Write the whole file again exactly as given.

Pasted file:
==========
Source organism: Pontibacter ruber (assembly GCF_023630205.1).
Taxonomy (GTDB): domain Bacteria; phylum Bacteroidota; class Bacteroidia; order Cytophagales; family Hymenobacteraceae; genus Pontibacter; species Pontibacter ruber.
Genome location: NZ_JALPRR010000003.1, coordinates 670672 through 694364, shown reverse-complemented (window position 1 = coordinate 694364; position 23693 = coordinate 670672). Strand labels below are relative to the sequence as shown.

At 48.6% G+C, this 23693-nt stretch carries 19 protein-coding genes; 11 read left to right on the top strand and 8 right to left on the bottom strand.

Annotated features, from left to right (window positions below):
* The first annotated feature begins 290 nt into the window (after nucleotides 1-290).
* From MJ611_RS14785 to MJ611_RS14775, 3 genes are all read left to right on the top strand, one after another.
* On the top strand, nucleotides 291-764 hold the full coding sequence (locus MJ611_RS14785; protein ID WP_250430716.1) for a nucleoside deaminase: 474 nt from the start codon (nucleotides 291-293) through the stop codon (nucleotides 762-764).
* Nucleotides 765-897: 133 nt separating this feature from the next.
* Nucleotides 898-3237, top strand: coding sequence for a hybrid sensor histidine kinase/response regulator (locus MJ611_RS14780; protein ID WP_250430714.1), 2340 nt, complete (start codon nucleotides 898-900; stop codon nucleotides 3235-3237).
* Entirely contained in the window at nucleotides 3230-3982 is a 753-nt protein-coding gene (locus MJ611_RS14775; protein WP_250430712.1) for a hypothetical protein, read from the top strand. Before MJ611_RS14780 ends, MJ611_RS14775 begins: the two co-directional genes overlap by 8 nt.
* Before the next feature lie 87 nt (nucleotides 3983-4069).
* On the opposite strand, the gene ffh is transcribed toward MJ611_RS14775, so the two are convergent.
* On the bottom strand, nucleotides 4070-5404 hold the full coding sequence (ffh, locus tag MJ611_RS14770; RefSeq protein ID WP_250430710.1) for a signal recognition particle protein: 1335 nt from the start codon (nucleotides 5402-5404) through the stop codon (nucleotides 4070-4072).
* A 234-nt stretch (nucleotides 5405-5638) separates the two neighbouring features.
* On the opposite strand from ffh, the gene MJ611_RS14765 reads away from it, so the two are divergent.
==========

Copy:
Source organism: Pontibacter ruber (assembly GCF_023630205.1).
Taxonomy (GTDB): domain Bacteria; phylum Bacteroidota; class Bacteroidia; order Cytophagales; family Hymenobacteraceae; genus Pontibacter; species Pontibacter ruber.
Genome location: NZ_JALPRR010000003.1, coordinates 670672 through 694364, shown reverse-complemented (window position 1 = coordinate 694364; position 23693 = coordinate 670672). Strand labels below are relative to the sequence as shown.

At 48.6% G+C, this 23693-nt stretch carries 19 protein-coding genes; 11 read left to right on the top strand and 8 right to left on the bottom strand.

Annotated features, from left to right (window positions below):
* The first annotated feature begins 290 nt into the window (after nucleotides 1-290).
* From MJ611_RS14785 to MJ611_RS14775, 3 genes are all read left to right on the top strand, one after another.
* On the top strand, nucleotides 291-764 hold the full coding sequence (locus MJ611_RS14785; protein ID WP_250430716.1) for a nucleoside deaminase: 474 nt from the start codon (nucleotides 291-293) through the stop codon (nucleotides 762-764).
* Nucleotides 765-897: 133 nt separating this feature from the next.
* Nucleotides 898-3237, top strand: coding sequence for a hybrid sensor histidine kinase/response regulator (locus MJ611_RS14780; protein ID WP_250430714.1), 2340 nt, complete (start codon nucleotides 898-900; stop codon nucleotides 3235-3237).
* Entirely contained in the window at nucleotides 3230-3982 is a 753-nt protein-coding gene (locus MJ611_RS14775; protein WP_250430712.1) for a hypothetical protein, read from the top strand. Before MJ611_RS14780 ends, MJ611_RS14775 begins: the two co-directional genes overlap by 8 nt.
* Before the next feature lie 87 nt (nucleotides 3983-4069).
* On the opposite strand, the gene ffh is transcribed toward MJ611_RS14775, so the two are convergent.
* On the bottom strand, nucleotides 4070-5404 hold the full coding sequence (ffh, locus tag MJ611_RS14770; RefSeq protein ID WP_250430710.1) for a signal recognition particle protein: 1335 nt from the start codon (nucleotides 5402-5404) through the stop codon (nucleotides 4070-4072).
* A 234-nt stretch (nucleotides 5405-5638) separates the two neighbouring features.
* On the opposite strand from ffh, the gene MJ611_RS14765 reads away from it, so the two are divergent.